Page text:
Coumadin & Diabetes Diet

by Beth Greenwood

About Beth Greenwood

Beth Greenwood is an RN and has been a writer since 2010. She specializes in medical and health topics, as well as career articles about health care professions. Greenwood holds an Associate of Science in nursing from Shasta College.

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Diabetes is a condition that requires a careful balance between activity and diet. Although medications are often necessary to ensure that your blood sugar remains within a relatively narrow range to prevent complications, the diabetic diet is a critical component of a diabetic management plan. However, when a diabetic also needs to take the prescription medication Coumadin, there are some important considerations.

About Coumadin

Coumadin, or warfarin, is commonly called a blood thinner, although this does not accurately describe how the medication works. Coumadin is used to prevent blood clots; if you have had a stroke or heart attack, you may need to take this medication. Diabetes and Coumadin are similar in one way: With each, a component of the blood needs to stay within a certain range. For diabetes, this component is blood sugar; for Coumadin, it is the INR, a measure of how long it takes the blood to clot. This medication slows the clotting of the blood by blocking vitamin K, which is used in the clotting process. Because vitamin K is present in a number of foods, trying to manage diabetes and Coumadin together can present a problem.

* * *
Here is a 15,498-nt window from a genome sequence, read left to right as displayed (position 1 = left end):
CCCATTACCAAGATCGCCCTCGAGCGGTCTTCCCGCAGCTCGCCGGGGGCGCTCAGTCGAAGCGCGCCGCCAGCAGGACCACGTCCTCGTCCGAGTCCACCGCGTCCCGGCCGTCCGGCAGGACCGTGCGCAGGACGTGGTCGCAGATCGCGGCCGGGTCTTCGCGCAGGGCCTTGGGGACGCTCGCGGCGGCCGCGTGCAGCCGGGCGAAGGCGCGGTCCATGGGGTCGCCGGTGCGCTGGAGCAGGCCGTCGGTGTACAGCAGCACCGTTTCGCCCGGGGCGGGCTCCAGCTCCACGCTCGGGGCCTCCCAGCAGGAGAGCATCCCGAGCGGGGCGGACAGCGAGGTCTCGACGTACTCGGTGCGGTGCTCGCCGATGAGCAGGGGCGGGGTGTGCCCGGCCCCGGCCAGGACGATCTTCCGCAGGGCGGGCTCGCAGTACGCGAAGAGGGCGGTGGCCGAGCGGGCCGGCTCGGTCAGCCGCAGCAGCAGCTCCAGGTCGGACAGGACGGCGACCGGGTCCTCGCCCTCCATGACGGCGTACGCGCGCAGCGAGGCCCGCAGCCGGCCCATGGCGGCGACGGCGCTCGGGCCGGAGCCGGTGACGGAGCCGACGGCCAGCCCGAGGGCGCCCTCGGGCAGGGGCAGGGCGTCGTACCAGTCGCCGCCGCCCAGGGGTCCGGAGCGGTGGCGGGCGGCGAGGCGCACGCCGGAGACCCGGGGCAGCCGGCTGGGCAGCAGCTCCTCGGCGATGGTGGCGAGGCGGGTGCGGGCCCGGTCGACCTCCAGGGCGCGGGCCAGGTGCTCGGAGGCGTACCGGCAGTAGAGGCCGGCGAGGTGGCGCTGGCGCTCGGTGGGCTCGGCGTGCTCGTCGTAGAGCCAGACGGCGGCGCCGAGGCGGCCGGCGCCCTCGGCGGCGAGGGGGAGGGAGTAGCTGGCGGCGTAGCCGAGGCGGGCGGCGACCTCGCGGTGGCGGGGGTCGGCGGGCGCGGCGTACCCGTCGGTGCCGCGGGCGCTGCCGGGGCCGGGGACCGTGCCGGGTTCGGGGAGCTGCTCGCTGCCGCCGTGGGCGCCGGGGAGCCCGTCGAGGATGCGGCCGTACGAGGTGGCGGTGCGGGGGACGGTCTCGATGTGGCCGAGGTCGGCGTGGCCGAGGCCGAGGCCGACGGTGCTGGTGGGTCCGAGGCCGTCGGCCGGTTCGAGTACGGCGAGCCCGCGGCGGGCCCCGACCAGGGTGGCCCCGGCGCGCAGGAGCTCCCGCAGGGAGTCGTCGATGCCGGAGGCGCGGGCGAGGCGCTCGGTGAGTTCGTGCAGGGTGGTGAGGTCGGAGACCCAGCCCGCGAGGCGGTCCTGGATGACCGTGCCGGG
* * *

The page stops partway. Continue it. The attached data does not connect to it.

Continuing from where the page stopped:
The Diabetic Diet

A diabetic diet relies on a careful balance of proteins, fats and carbohydrates. The MayoClinic.com says a diabetic diet, also known as medical nutrition therapy, should emphasize fruits, vegetables and whole grains. The focus on vegetables and fruits can cause problems with Coumadin because some vegetables contain high amounts of vitamin K and some fruits contain substances that can interfere with the action of Coumadin.

Vegetables and Cranberries

Vitamin K is found in leafy green vegetables, an important part of a diabetic diet. Kale, chard, spinach and parsley contain high amounts of vitamin K and can decrease the effectiveness of Coumadin. Other sources of vitamin K include lettuce, broccoli and brussels sprouts. MayoClinic.com notes that although you should make sure you get enough vitamin K -- the daily recommended intake for adult women is 90 micrograms -- it's important to be consistent and avoid eating large amounts of these vitamin K-rich foods. Green tea also can interfere with Coumadin. Cranberry products are likely to increase the effect of Coumadin, leading to bleeding problems.

Considerations and Warnings

Diabetes is a complex medical condition, and Coumadin is a potentially dangerous medication. For your own safety, follow your diet plan carefully and take your medication as instructed. Talk to a health care professional if you have any questions or concerns.

This article reflects the views of the writer and does not necessarily reflect the views of Jillian Michaels or JillianMichaels.com.